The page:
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Summary:
Inspired by a recent concurring opinion written by Arizona Supreme Court Justice Clint Bolick, George Will warns of the dangers lurking in the sort of judicial deference to legislatures long advocated by many conservatives. A slice: In Federalist No. 78, Alexander Hamilton wrote that “the courts were designed to be an intermediate body between the people and the legislature, in order, among other things, to keep the latter within the limits assigned to their authority.” However, the presumption of statutory constitutionality has this practical consequence: Although the members of all three branches of government swear constitutional oaths, legislatures enjoy practical primacy. But as Bolick says, only the courts can be the ultimate arbiters. Otherwise, legislatures will be the judges

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Inspired by a recent concurring opinion written by Arizona Supreme Court Justice Clint Bolick, George Will warns of the dangers lurking in the sort of judicial deference to legislatures long advocated by many conservatives. A slice:

In Federalist No. 78, Alexander Hamilton wrote that “the courts were designed to be an intermediate body between the people and the legislature, in order, among other things, to keep the latter within the limits assigned to their authority.” However, the presumption of statutory constitutionality has this practical consequence: Although the members of all three branches of government swear constitutional oaths, legislatures enjoy practical primacy.

But as Bolick says, only the courts can be the ultimate arbiters. Otherwise, legislatures will be the judges of the scope of their own authority. The presumption of constitutionality means that individuals “face a judicially manufactured uphill battle any time they challenge an infringement of their rights.” And the presumption permits “the legislature’s self-interested determination of its own constitutional authority.”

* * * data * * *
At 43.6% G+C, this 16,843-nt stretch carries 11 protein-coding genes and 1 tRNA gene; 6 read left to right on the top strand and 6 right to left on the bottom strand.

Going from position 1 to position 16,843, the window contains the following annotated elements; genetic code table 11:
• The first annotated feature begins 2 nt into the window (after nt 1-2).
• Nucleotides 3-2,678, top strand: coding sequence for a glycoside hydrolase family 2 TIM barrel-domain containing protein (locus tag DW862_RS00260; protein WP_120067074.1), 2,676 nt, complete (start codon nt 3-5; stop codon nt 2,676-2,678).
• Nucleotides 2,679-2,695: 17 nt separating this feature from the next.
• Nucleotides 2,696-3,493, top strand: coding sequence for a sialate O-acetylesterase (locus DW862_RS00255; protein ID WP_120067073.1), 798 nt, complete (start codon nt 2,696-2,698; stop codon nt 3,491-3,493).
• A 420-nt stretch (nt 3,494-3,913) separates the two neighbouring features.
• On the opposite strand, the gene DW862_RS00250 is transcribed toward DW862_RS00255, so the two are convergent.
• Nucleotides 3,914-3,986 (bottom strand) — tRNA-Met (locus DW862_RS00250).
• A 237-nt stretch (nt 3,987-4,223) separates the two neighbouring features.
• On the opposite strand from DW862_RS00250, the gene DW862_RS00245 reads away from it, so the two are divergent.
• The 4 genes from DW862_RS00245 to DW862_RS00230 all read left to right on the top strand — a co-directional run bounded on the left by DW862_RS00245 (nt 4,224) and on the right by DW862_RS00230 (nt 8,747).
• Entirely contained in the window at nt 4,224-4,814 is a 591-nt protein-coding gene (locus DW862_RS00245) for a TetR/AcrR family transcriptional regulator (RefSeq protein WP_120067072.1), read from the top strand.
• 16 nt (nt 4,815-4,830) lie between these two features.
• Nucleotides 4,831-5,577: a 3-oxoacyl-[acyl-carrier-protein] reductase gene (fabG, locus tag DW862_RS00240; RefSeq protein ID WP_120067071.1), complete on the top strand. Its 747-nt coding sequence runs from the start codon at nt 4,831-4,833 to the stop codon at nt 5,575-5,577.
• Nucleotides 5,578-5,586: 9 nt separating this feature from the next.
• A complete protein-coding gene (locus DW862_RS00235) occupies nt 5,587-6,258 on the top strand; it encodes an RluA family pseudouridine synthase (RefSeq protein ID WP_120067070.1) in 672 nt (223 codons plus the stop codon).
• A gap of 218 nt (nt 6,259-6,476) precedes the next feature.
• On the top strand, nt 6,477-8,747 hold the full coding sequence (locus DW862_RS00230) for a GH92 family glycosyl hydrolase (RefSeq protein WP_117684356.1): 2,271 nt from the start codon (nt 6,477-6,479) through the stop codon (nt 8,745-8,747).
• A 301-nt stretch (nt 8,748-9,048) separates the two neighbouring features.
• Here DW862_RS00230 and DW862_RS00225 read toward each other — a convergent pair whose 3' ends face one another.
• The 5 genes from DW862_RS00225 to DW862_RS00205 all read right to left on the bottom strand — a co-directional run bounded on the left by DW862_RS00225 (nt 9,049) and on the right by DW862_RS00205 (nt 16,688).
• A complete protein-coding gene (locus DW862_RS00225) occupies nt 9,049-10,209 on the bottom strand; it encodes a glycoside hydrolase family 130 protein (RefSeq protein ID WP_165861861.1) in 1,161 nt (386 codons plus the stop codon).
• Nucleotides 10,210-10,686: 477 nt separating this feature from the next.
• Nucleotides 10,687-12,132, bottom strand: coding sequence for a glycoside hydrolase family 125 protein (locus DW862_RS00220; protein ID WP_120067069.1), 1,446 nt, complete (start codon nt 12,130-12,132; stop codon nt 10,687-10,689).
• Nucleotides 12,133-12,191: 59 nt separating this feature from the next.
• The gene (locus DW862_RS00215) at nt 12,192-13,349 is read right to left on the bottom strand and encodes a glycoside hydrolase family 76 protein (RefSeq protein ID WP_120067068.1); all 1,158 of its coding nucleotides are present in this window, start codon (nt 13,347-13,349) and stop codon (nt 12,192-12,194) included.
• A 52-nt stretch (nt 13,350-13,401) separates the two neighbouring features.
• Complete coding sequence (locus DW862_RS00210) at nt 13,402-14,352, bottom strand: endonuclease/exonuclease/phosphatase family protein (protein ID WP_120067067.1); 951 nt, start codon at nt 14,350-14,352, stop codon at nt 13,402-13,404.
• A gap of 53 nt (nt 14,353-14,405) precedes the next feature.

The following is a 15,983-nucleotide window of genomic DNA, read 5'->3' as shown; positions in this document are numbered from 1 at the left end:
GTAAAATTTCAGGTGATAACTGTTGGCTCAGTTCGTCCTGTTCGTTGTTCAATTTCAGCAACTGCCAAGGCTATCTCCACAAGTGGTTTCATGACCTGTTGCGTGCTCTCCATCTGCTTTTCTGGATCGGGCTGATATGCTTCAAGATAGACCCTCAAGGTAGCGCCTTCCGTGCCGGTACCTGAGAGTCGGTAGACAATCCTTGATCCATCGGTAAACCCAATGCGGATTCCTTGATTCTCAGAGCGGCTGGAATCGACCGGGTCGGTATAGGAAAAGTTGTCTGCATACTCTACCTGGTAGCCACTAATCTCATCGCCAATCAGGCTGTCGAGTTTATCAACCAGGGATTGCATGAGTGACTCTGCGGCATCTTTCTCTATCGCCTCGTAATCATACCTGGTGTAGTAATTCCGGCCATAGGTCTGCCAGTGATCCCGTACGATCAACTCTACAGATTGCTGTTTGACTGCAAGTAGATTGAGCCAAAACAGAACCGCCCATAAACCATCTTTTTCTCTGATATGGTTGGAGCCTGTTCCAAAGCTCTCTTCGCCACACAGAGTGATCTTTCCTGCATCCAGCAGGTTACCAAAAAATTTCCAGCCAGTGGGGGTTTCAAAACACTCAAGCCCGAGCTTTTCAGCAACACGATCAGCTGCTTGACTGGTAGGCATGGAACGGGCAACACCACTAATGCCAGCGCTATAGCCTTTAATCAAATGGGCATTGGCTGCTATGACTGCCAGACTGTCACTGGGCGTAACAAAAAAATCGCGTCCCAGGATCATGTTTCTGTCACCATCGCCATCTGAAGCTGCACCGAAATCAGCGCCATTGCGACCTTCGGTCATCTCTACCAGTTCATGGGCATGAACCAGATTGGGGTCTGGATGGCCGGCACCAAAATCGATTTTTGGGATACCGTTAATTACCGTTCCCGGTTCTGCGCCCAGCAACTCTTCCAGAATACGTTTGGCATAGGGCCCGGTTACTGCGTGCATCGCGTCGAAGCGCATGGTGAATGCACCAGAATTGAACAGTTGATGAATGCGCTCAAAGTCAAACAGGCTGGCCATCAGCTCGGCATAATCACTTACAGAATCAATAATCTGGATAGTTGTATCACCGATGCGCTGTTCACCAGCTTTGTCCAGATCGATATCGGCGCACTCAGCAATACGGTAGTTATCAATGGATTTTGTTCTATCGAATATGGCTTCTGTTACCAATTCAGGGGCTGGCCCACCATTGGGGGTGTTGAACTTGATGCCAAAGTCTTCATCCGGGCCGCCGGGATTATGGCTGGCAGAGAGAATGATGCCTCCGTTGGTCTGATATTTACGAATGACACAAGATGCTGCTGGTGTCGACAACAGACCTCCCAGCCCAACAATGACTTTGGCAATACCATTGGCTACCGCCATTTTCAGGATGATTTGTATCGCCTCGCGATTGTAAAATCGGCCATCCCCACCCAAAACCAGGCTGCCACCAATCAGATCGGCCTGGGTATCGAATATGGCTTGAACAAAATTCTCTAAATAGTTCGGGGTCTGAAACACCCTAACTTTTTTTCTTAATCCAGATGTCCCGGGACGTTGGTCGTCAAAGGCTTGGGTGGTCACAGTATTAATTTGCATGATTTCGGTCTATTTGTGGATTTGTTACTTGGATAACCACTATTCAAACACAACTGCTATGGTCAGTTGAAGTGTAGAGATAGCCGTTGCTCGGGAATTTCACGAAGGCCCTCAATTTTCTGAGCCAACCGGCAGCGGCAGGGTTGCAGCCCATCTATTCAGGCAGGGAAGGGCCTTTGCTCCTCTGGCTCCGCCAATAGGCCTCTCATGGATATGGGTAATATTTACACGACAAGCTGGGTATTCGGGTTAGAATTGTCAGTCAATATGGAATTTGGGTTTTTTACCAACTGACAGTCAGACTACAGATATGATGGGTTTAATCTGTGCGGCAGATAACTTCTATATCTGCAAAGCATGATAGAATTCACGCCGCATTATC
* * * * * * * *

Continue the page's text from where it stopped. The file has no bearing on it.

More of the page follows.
Also writing on the problem of conservative judicial deference is Damon Root.

Writing in the Wall Street Journal, John O. McGinnis and Michael Rappaport praise Trump for the high-quality of his judicial appointments. A slice:

Mr. Trump’s judges are self-conscious originalists and textualists, and they will gradually change the jurisprudential weather. Even many of the president’s opponents concede that his appointees are some of the brightest and best-credentialed jurists appointed by any president.

My intrepid Mercatus Center colleague Veronique de Rugy exposes more of the hypocrisy that gushes from, and surrounds, that great geyser of cronyism, the U.S. Export-Import Bank.

Speaking of cronyism, Scott Lincicome writes wisely and informatively about the unwise and uninformed applause, from the right and left, for U.S.-government subsidies doled out to American manufacturers of semiconductors.

And Simon Lester writes wisely and informatively about U.S. policy toward today’s China. A slice:

Along the same lines, we could engage in more trade liberalization with countries that share our core values. Penalties directed at China are confrontational; a trade liberalizing agreement among other countries is less so. Importantly, we should not characterize such an initiative as an effort to “constrain China.” It is about moving ourselves forward, not holding others back. In essence, this would be the Transpacific Partnership model, but it would be less focused on China, in terms of its geography and its content. It would include a renewed effort to liberalize trade with the European Union, as well as a trade agreement with the newly independent United Kingdom.

Here are 20 lessons that Jeffrey Tucker has learned in 2020.

Ron Bailey calls for the deregulation of pharmacies.

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Don Boudreaux
He is a professor of economics at George Mason University in Fairfax, Virginia. Previously, he was president of the Foundation for Economic Education.

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